How do you raise ‘kick-ass’ girls?

My feminist nightmare.

I’ve always been a proud ‘feminist’. My husband is too. Our initial partnership was extremely 50/50. We earned the same. I could make Asian broths. He made a mean green peppercorn sauce. We both cleaned the bathroom.

But then we had kids. And everything changed.

Soon afterwards, I found myself at home, enslaved to household chores and watching my career drift off to Nowheresville while my husband steadily climbed the corporate ladder.

My part-time job was unfulfilling. Somehow if I worked 5 days a week I could be awesome, but 3 days a week, I was only suited to junior jobs and zero responsibility. There seems to be some sexist notion that unless you can commit to the full 40-hour-per-week game, you are effectively OUT of the game, and forced to spend much of your career on the sidelines, watching.

After a few years of juggling everything, I got overwhelmed and overburdened. I chucked a wobbly and quit work. So there I was. At home. Full time. Doing ALL the chores. Financially dependent on my spouse.

It’s a common tale I think.

Since then, I’ve been working on Vegie Smugglers. It’s done well and I’m proud. And while the label ‘mumpreneur’ irks me a bit, I’m happy to be aligned with a generation of women who are utilising technology in an attempt to combine nurturing their family with pursuing their own personal potential.

But recently for homework, Miss F had to interview someone about their job. I offered to help but she looked at me, genuinely confused. “But you don’t work!” she cried!

No? Just two cookbooks, two e-books, 200 blog posts, 7500 facebookers, plus the entire management of the household and our family for the past 3 years. I don’t need to tell you guys how hard I work.

Soon after, I was offered two days a week of traditional work, outside the home and I took it. The extra money is handy and more importantly, I’m showing Miss F a role model of a ‘working’ woman. Her attitude to me has noticeably changed. She’s not taking me for granted. She seems ‘prouder’ that her mum is now like the other mums (ie, more unavailable and consistently stressed).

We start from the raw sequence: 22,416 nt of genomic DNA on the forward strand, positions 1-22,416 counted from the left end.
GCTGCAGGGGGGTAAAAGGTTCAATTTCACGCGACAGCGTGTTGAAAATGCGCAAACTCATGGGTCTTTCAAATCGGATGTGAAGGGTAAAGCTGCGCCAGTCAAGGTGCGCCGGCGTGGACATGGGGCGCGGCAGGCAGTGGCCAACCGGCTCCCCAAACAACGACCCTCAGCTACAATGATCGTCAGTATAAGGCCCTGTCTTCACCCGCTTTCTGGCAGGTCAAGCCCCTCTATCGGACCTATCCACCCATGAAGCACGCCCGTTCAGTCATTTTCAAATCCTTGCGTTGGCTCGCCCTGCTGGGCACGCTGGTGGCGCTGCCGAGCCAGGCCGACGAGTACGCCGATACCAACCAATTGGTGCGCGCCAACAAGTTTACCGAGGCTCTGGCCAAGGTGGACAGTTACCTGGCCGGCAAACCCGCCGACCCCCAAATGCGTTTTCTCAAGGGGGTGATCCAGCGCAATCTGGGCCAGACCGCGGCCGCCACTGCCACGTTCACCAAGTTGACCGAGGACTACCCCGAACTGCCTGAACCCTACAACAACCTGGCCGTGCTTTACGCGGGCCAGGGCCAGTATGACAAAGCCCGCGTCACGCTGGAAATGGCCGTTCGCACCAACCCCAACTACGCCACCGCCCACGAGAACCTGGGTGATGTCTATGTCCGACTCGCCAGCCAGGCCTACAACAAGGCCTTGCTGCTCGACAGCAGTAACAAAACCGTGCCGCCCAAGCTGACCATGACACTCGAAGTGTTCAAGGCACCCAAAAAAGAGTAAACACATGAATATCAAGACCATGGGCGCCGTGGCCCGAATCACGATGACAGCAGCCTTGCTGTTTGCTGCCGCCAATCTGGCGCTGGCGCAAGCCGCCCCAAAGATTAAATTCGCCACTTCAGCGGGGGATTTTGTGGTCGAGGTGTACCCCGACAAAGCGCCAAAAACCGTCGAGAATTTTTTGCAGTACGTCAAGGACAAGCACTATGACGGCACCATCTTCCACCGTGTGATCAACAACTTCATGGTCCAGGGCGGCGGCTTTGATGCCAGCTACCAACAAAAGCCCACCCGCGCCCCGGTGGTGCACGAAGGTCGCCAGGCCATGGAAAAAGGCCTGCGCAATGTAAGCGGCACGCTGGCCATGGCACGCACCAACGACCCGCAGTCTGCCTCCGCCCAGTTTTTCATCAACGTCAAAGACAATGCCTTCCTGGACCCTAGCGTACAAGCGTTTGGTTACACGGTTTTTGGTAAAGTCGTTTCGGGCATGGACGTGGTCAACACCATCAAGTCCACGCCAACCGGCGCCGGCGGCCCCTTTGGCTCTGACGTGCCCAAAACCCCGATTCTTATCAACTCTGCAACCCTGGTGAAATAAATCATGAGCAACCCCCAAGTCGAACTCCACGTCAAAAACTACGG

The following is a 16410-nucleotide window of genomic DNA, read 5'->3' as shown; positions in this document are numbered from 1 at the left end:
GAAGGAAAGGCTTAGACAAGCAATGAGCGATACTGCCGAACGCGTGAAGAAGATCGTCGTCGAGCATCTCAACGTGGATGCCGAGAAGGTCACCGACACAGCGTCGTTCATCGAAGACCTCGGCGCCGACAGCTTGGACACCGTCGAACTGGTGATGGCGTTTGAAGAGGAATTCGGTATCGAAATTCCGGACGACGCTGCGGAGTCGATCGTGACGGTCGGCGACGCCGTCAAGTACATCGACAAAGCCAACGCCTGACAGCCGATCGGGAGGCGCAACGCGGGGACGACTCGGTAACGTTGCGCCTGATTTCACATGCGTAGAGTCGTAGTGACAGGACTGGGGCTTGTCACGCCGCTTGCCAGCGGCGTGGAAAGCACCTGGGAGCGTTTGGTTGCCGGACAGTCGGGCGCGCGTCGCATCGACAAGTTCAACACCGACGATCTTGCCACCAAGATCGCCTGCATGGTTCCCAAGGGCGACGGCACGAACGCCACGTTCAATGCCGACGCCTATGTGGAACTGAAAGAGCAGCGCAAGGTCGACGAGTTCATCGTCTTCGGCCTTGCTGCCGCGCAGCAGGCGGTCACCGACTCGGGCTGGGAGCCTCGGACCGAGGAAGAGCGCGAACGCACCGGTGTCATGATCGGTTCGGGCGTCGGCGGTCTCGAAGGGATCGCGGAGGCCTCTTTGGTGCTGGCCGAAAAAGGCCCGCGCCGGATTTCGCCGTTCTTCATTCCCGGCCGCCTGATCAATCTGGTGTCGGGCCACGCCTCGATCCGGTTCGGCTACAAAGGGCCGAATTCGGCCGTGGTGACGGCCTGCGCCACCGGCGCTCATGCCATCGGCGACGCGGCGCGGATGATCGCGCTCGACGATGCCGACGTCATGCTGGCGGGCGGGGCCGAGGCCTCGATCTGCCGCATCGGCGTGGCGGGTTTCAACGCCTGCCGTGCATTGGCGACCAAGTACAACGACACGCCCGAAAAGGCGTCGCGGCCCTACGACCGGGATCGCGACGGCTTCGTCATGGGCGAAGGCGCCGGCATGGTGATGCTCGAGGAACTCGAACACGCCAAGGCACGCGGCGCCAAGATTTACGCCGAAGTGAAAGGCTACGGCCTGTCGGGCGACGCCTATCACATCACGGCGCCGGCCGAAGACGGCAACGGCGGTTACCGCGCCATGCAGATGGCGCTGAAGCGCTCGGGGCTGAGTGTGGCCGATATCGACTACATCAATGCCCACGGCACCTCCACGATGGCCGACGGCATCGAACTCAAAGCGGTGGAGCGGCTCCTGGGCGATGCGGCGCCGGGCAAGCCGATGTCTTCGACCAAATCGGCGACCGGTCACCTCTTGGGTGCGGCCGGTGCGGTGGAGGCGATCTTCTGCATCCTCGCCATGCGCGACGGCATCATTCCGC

The feminist debate that’s had me thinking about all this is the recent call by Anne-Marie Slaughter for the world to shift and for women to no longer be forced into the male structure in order to find success. Because it’s true. How on earth can women have it all with just 24 hours in a day?

And with Slaughter’s opinion that balancing career and family is impossible, just what are we supposed to be telling our daughters? What examples are we supposed to be setting? What kind of women do we want our daughters to be?

Miss F turns 8 soon and I want to know how to guide her to be a ‘kick ass’, strong, woman. I thought that I’d been raising her to be a good feminist. But actually, all she’s seen is a woman at home in the traditional role that feminism has fought to free us from.

I want a kick ass daughter. But what does that even mean? And how do I do it?

12 Responses so far »

  1. 1

    Ali said,

    Wendy, when you crack the formula be sure to share with me!

  2. 2

    Natural New Age Mum said,

    I think you CAN have it all, just not all at once! I think a kick ass, strong woman is one who does whatever makes HER the happiest – for some that is working full time, for some that is being a mum full-time or any combinations that work. PLUS are dedicated to self-care!

  3. 3

    Nicola said,

    It’s the debate of the generation. And while the debate thus far has centered on the motherhood guilt (you’re damned if you’re a stay-at-home mum, or if you’re a full-time working mum, or if you’re trying to juggle both slices of the pie), it’s an fascinating question to consider the impact to the next generation.